To find out your Exit Page data can be found here: BehaviourSite ContentExit Pages

If you find your bounce rate is quite high for pages such as blog posts, then this isn’t uncommon for a user to find what they’re looking for and then exit off without browsing your website. This just means they’ve found an answer to question they’ve put into Google and job done; off they go.

You shouldn’t get caught up in finding a “fix” for a high bounce rate on certain posts / pages. This requires a bit of common sense unfortunately and knowing yourself what pages should have a high bounce rate and the ones that shouldn’t. A product or service page with a high bounce rate is bad. A blog post with a high bounce rate, not so much. So, take bounce rate with a pinch of salt.

Backlinks & Referrals

Reviewing your referral stats both short-term and long-term can help you figure out which websites are sending you visitors. You will most certainly want to check how engaged this traffic is to your website by seeing how long they stick around and how many other pages they visitor.

This information can be found in: Traffic Sources > Sources > Referrals

Social networks like Reddit have a large source of traffic to web developers and graphic designers and is great in some cases for of referral traffic. Platforms like Reddit, have communities based around anything you can think of, like programming, graphic design, tech support and the like. 

There can be a situation where traffic comes from a website that you did not publish on. Think of things like affiliate links, other blog posts where someone else has added a link to your website or post from their own page.

Creating Goals

Creating goals is one of the basic and simplest features of Google Analytics. You can choose from numerous templates but, the main area for most websites is the conversion goal. Creating a goal based on conversions, you are able to monitor and check important KPI this way.

Creating a Goal within Google Analytics

Within Google Analytics there are four ways to track goals:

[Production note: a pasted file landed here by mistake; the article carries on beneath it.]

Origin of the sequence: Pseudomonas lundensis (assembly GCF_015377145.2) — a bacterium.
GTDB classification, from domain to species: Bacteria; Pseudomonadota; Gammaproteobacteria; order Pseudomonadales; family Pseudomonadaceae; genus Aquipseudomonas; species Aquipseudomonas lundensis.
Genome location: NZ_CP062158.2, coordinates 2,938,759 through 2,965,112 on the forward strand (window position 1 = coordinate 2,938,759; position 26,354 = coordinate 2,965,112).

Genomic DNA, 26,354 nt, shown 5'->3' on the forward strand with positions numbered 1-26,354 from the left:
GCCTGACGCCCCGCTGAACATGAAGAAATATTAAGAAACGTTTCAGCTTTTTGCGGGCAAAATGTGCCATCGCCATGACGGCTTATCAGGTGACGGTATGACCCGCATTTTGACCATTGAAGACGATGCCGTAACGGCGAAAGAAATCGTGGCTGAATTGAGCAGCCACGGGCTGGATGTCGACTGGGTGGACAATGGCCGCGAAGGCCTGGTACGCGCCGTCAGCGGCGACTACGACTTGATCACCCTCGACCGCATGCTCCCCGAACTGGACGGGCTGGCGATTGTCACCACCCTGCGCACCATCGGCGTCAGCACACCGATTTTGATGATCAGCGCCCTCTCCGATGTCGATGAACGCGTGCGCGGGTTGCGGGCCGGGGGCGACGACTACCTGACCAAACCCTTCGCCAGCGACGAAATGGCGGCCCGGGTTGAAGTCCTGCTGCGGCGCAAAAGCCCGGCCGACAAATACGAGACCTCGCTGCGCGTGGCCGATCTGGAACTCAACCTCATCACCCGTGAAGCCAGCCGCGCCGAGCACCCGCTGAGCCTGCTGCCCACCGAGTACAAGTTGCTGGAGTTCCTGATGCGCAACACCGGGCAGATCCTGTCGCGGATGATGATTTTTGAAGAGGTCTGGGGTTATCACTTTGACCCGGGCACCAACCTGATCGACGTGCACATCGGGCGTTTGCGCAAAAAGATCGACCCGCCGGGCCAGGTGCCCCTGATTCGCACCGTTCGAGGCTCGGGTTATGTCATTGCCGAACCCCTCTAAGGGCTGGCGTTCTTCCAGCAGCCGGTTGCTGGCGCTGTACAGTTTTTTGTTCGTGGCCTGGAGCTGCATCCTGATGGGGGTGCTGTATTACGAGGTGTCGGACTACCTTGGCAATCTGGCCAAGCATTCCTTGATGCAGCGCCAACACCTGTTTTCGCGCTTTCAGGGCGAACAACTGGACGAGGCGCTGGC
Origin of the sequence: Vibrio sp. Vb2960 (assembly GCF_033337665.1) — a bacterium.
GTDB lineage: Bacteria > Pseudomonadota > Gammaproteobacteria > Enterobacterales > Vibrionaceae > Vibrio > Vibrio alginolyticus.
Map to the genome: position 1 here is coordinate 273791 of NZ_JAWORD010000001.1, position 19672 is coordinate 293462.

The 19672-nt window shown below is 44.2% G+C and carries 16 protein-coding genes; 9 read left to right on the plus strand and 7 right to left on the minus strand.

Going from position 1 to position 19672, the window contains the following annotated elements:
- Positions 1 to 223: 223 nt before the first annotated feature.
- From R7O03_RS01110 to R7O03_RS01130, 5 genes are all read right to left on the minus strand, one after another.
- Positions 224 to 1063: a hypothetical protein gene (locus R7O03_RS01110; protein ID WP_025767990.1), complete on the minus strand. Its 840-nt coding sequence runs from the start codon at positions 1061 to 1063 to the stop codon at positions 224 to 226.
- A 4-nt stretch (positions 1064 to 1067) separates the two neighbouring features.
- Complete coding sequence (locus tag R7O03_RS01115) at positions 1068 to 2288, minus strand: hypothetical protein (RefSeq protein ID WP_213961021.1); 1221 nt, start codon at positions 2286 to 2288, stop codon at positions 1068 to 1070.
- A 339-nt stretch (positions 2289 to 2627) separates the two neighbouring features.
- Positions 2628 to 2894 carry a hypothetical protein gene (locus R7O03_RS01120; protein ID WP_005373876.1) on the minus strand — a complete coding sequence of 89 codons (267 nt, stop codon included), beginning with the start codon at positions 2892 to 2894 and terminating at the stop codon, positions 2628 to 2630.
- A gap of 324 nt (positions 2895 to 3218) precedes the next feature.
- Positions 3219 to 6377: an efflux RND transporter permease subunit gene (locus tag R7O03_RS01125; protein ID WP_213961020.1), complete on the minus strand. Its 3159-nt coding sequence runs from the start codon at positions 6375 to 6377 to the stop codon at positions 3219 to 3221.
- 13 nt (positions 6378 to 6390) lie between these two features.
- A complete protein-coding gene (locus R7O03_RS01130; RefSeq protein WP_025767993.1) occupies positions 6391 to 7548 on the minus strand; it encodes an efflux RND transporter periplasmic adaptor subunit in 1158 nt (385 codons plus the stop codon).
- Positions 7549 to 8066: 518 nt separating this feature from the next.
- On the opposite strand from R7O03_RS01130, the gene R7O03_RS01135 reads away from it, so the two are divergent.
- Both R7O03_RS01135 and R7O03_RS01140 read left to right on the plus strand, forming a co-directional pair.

• URL Destination. This goal keeps a track of specific URLs on your website. Each time your specified URL is visited, the goal is then triggered.
  • Visit Duration. This goal tracks how long visitors stay on your website for a specific amount of time that you can set. It can also track visits that lasted the least amount of time that you specified.
  • Page/visit. These goals are similar to the Visit Duration, except it tracks a number of pages the user visits before dropping off the website.
  • Event. With these goals, you can set an event first, from clicks on an ad, downloads, external links, clicks on a video and the time spent watching videos and so on. Creating an event is basically any type of interaction a user has with your content.
Configuring your Goals within Google Analytics

Creating goals is an important element for tracking metrics of your website. The thing that you should be tracking include:

  • Leads
  • Newsletter signups
  • eBook / document downloads
  • the amount of accounts created
  • And anything else that generates you revenue from your website.


This isn’t a comprehensive, you must do this, type of list, but hopefully we have highlighted a few niche areas for you to look at within your own Google Analytics account.

It never hurts to spend time looking into the data Google Analytics provides, this will help with building a strategy in solving UI problems and create a solid focus for your visitors.

Feel free to take a look at our other posts on our website that might help you on your journey to ranking higher on Google.